A directorial debut by actor, producer and writer Jonah Hill, Mid90s lends a close-up introspection of 13 year old Stevie (Sunny Suljic), living with his single mom and admiring his older brother Ian (Lucas Hedges) despite having to dodge his beatings and violent outbursts at home. While off for summer vacation in Los Angeles, he finds salvation in four older boys working at a skateboard shop. As the five teenagers navigate their youth through skate tricks, drinking at parties and chasing girls, Stevie finds means of coping with and escapism from his home life and through his newfound friends he learns how to assert his independence and resist authority while still looking for guidance along the way. Not omitting the homophobia and misogyny that comes with the territory, Mid90s is a realistic portrayal of the angst and confusion that comes with adolescent boyhood, yet unfortunately feels overdone and hovers on the surface of trying to find something interesting to say.
As its title persists, the film pays literal tribute to artifacts and memories of its respective time period in a world free of social media and cellphones. Wrapped in a recognizable soundtrack of hits ranging from The Pixies, The Misfits and Cypress Hill (as well as an original score by Trent Reznor and Atticus Ross), Stevie and his brother exchange skateboards for video game cartridges, finding Discmans the medium of choice for technology and Ren & Stimpy t-shirts the common fashion. Rather than providing a seamless background of the time and place, Mid90s feels forced in making sure the viewer is aware of just how many of the decade's tokens are included. Hill's decision to shoot in boxy 4:3 aspect ratio acts as a flimsy attempt to blanket his work in nostalgia and bestow greater poignancy to the boys' emotional turmoil and expressions. 16mm film interspersed with fish-eye lens camera shots of the boys street skating also tends to clash with it's initial intentions and winds up feeling whimsical and aimless.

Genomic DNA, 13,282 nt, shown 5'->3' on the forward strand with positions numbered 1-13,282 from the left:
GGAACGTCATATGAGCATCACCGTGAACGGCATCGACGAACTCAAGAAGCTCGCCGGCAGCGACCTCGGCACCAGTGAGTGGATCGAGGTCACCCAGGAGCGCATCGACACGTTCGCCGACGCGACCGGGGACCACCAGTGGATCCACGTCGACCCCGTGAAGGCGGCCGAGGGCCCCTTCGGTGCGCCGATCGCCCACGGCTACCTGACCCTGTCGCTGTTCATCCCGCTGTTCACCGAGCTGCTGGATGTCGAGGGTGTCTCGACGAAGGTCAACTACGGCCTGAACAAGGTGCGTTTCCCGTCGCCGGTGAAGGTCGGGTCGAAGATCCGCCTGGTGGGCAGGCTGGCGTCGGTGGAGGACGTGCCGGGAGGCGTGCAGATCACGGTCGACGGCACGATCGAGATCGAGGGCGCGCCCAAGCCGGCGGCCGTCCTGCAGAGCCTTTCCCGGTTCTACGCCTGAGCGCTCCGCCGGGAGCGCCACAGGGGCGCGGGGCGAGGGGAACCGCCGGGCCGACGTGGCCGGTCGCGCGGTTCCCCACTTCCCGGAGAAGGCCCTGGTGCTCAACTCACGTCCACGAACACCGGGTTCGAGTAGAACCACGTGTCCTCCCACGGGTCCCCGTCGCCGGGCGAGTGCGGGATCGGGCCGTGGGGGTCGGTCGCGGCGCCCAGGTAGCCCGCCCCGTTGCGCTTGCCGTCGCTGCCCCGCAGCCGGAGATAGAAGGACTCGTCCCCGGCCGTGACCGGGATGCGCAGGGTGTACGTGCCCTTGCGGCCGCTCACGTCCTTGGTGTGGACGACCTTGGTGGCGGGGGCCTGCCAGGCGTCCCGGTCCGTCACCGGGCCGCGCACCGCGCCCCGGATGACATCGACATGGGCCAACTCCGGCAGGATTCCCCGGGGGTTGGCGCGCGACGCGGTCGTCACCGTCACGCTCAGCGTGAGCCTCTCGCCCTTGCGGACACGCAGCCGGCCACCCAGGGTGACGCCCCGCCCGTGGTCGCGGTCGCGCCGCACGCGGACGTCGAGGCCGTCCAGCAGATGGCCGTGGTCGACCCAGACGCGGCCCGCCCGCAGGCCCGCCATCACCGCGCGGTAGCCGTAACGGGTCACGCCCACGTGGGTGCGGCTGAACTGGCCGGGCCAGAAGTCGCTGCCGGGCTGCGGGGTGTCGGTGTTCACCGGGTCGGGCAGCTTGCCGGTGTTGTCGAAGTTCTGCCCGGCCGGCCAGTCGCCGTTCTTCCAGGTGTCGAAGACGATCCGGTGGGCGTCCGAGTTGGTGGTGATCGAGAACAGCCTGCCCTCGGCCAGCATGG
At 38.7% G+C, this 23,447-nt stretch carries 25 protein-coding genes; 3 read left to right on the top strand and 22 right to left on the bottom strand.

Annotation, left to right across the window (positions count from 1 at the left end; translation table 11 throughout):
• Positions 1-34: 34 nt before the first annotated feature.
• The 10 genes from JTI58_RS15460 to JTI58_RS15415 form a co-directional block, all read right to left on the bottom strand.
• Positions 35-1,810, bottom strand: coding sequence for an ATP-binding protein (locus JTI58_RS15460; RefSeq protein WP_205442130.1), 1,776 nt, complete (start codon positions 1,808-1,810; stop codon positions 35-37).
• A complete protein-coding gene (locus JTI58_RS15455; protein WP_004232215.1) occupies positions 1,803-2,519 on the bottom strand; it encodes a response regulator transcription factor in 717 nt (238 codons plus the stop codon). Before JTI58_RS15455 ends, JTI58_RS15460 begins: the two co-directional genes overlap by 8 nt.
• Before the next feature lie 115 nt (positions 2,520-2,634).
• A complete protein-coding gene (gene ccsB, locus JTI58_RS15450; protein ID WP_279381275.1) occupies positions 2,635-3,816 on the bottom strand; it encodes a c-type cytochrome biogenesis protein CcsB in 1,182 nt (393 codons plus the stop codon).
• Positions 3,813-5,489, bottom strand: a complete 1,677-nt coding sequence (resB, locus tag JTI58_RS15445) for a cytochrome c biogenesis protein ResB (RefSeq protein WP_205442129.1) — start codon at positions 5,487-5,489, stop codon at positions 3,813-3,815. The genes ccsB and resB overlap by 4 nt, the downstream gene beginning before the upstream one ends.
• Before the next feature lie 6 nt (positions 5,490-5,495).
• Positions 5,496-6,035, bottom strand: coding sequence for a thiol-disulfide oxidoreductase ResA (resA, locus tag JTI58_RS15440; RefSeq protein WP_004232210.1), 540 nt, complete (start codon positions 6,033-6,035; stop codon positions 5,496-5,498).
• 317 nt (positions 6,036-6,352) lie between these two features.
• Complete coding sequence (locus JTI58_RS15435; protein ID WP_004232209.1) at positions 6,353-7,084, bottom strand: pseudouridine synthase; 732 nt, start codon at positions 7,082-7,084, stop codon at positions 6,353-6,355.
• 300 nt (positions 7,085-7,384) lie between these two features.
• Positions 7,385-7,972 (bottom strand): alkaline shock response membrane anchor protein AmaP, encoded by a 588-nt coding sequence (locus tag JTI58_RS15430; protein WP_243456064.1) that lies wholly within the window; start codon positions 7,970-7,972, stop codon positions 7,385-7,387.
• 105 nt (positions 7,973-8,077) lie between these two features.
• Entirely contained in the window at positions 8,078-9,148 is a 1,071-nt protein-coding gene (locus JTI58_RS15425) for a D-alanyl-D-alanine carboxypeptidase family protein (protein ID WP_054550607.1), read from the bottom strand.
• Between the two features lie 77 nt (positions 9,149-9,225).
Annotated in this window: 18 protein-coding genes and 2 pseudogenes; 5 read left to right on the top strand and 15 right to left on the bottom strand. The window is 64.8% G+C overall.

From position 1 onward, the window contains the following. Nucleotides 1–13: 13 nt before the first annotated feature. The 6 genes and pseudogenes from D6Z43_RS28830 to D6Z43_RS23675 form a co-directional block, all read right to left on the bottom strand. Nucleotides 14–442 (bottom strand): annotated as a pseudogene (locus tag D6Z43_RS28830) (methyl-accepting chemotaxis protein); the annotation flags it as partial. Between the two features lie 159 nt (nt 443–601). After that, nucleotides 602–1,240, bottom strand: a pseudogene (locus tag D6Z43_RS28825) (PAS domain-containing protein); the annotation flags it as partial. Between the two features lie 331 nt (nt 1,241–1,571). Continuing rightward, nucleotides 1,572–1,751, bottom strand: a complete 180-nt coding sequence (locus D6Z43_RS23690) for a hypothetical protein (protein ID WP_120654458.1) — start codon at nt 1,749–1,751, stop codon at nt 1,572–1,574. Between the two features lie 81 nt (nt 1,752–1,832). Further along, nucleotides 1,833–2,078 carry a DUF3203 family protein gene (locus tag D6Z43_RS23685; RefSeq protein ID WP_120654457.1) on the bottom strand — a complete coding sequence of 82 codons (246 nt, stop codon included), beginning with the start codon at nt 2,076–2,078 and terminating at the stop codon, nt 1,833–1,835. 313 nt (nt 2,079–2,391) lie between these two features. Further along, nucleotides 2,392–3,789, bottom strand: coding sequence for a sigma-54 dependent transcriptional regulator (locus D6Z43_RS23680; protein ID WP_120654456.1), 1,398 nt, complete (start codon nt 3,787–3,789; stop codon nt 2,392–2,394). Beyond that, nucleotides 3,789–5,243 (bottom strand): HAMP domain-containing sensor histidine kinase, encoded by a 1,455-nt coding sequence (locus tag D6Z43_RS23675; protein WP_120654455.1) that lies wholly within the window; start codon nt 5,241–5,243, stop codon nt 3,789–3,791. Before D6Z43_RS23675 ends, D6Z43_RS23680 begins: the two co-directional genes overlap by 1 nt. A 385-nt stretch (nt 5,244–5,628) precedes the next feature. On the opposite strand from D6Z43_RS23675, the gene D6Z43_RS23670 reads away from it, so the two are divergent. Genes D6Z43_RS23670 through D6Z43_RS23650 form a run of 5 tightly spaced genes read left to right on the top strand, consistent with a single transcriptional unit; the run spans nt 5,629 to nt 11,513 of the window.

Harnessing a group of racially diverse actors, Stevie poses as a bystander while his friends discuss the stereotypes and assumptions they're faced with on a daily basis. Rather than having a cause and clear vision of what he wishes to present to his audience, lessons about hardships and vulnerabilities are merely touched upon before the kids go on and have their fun smoking cigarettes and performing ollies in the park. With nicknames like Fuckshit (Olan Prenatt) and Fourth Grade (Ryder McLaughlin), Stevie's friends fit into compartmentalized ideas of the party-loving prankster and the not-so-bright kid. Ray (played by Na-kel Smith) shows some layers of intrigue, resisting drugs and womanizing when it comes to taking his future as a professional skateboarder seriously and offering advice to the young Stevie after an argument with his mother. In a similar vein as Larry Clark's Kids, Mid90s touches upon all the drama and difficulty of a coming of age story, yet unfortunately loses direction when it comes to bringing anything new and meaningful to the table.